At seven plus we went to see a particular school, where the headmistress kept on going on about how they were better than iconic school X, that despite meeting all the other nice engaging teachers, we were totally put off by the principal. If you’re that good, you don’t need to belittle the competition. It is bad enough independent schools being branded as uber-elite in a bad way, any concerns that your darling son may become an arrogant brat were not dispelled.
Little and large show
Next was the head boy, a sixth former, telling us how he sees he teachers more as friends. Having a coffee together to start the morning and recounting how each spent the prior evening. Very liberal. Obligatory stories followed about trips abroad, music and sports.
He was followed by a year 8 boy, who was not tall enough to be seen behind the wooden lectern. He spoke very eloquently and rather disarmingly about how he was a bit nervous before starting at the school, how welcoming the older pupils and teachers were.
As we have experienced with prep school open days at 7 plus, some parents rave about a particular school whereas other parents have what seems like an irrational aversion to the same school. For example, there is a particular boys’ prep school near us that elicits an almost cult like brand following – ‘ You absolutely have to send DS there if you want to get him into X’ whereas we and some of our good friends wince at the thought of sending our children to what appears to be quite a regimented school. Having not experienced the school first hand, of course, I can’t say for sure.
Like your approach with parenting, you have to go with what you feel comfortable with. Just like Marmite, particular schools have equal numbers of superfans and haters. The goal is to find a few that jive with you and target those well. Of course there is the FOMO (Fear of Missing Out) Method, where you spend a small fortune on exam registration fees and send your little darling to assessments everywhere you can. That’s not our cup of tea. Too stressful for us, the little one and frankly we haven’t got the bandwidth.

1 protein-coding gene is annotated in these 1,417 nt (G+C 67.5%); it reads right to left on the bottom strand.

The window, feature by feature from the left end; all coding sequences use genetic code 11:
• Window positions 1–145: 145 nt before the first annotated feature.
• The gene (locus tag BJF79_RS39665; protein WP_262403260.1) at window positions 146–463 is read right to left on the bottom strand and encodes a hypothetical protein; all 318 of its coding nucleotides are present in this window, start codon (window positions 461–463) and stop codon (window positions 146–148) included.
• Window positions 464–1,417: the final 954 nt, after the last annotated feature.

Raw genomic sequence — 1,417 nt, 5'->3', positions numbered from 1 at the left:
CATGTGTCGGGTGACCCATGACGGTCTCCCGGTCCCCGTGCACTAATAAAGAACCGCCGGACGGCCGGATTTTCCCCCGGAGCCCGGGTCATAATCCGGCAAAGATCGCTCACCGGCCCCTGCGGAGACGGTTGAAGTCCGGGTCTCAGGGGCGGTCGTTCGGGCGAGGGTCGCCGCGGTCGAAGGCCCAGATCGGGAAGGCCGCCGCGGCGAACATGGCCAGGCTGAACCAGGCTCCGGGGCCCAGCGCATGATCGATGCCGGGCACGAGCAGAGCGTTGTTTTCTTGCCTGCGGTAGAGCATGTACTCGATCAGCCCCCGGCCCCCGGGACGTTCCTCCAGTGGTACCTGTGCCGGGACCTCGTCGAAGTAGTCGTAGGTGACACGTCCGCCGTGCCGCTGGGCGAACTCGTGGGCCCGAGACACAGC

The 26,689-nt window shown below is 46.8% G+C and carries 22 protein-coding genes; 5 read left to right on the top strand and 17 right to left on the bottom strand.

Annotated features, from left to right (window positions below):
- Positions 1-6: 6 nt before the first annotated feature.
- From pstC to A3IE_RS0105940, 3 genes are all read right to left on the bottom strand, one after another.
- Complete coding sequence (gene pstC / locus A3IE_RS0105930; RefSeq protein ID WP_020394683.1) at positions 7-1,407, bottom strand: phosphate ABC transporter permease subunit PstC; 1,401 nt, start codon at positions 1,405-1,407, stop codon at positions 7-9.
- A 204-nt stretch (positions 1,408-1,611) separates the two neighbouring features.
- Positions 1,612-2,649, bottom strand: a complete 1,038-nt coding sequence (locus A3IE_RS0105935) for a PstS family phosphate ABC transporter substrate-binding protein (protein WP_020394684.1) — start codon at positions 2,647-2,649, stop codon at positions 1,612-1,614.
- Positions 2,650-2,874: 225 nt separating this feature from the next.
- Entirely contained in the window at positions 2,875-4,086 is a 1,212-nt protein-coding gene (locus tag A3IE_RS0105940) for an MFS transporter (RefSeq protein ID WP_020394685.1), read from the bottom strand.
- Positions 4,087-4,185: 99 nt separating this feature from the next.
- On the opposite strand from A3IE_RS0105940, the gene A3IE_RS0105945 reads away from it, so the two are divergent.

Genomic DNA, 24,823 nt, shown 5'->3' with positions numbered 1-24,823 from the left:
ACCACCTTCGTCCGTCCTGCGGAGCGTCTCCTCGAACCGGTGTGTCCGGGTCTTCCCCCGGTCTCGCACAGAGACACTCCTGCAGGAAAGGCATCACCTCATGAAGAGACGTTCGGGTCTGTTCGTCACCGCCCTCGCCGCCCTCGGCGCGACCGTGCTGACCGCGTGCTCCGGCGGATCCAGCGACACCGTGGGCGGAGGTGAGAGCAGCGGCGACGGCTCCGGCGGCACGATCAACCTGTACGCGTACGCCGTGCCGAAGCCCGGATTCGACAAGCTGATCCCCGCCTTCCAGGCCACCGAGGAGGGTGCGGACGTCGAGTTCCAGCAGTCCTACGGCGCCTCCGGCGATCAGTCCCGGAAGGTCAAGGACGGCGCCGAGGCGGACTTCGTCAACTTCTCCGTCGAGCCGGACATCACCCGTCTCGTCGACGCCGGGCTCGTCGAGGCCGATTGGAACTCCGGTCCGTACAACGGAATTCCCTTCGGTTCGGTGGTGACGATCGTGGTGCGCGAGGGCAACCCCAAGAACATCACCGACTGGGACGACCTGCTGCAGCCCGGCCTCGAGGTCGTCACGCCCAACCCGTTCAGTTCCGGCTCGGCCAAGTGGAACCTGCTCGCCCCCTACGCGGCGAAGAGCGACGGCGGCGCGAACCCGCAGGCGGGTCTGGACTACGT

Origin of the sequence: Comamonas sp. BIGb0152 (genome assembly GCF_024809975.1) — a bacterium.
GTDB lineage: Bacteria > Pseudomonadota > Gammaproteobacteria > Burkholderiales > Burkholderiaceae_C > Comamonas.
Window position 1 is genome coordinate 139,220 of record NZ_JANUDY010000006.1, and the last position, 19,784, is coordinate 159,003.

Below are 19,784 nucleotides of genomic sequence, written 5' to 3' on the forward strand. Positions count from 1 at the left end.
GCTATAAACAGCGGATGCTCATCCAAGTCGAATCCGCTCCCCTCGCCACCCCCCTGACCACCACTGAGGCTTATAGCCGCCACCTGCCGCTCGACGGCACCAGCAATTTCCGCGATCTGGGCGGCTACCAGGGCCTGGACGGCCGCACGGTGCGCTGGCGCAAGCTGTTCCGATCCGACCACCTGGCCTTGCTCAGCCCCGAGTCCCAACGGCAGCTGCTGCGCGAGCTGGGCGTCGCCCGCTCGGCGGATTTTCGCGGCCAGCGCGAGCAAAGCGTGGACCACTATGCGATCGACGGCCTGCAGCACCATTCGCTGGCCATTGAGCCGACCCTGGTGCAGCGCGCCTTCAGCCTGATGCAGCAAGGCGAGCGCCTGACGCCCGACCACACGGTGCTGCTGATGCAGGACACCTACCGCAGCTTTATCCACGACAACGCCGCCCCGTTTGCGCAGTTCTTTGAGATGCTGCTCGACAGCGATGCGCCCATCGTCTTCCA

Surprisingly positive experience
We were both a bit concerned that our eldest would feel some pressure going to the school open days. We went in thinking we would be stressed, as our part of London seems particularly competitive (but then whose locale doesn’t). Reality was very different, our eldest was fascinated by all the facilities, “even a modern language block and separate art building.” Being quite obsessed with sports I think I spied his jaw perceptibly drop when he saw the extent of the gym equipment and size of the pool.
My initial feelings of apprehension over the 11plus campaign starting was actually replaced by a feeling of optimism and excitement about the future and all the wonderful different experiences that our sons could be exposed to. Tomorrow, we go to see another school on the outskirts of London, apparently with extensive fields. Interesting to see how number one son reacts.